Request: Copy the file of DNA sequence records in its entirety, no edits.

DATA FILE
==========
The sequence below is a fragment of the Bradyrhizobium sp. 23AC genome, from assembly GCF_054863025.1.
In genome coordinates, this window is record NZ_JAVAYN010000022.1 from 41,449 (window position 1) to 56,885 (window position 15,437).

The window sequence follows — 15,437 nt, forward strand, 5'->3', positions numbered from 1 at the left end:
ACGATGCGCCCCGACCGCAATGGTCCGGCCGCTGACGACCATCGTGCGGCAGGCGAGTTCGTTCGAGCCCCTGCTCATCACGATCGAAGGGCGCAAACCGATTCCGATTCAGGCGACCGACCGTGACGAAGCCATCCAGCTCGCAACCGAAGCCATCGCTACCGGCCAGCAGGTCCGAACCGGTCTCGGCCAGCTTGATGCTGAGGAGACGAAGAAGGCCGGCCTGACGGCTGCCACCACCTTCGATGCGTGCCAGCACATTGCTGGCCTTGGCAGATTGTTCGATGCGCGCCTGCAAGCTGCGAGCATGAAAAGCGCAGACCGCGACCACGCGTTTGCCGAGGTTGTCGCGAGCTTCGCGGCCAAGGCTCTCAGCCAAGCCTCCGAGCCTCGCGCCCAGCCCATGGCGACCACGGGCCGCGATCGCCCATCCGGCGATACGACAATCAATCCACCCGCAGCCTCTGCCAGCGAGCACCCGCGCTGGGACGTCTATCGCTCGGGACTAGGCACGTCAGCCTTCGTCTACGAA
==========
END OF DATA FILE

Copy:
The sequence below is a fragment of the Bradyrhizobium sp. 23AC genome, from assembly GCF_054863025.1.
In genome coordinates, this window is record NZ_JAVAYN010000022.1 from 41,449 (window position 1) to 56,885 (window position 15,437).

The window sequence follows — 15,437 nt, forward strand, 5'->3', positions numbered from 1 at the left end:
ACGATGCGCCCCGACCGCAATGGTCCGGCCGCTGACGACCATCGTGCGGCAGGCGAGTTCGTTCGAGCCCCTGCTCATCACGATCGAAGGGCGCAAACCGATTCCGATTCAGGCGACCGACCGTGACGAAGCCATCCAGCTCGCAACCGAAGCCATCGCTACCGGCCAGCAGGTCCGAACCGGTCTCGGCCAGCTTGATGCTGAGGAGACGAAGAAGGCCGGCCTGACGGCTGCCACCACCTTCGATGCGTGCCAGCACATTGCTGGCCTTGGCAGATTGTTCGATGCGCGCCTGCAAGCTGCGAGCATGAAAAGCGCAGACCGCGACCACGCGTTTGCCGAGGTTGTCGCGAGCTTCGCGGCCAAGGCTCTCAGCCAAGCCTCCGAGCCTCGCGCCCAGCCCATGGCGACCACGGGCCGCGATCGCCCATCCGGCGATACGACAATCAATCCACCCGCAGCCTCTGCCAGCGAGCACCCGCGCTGGGACGTCTATCGCTCGGGACTAGGCACGTCAGCCTTCGTCTACGAA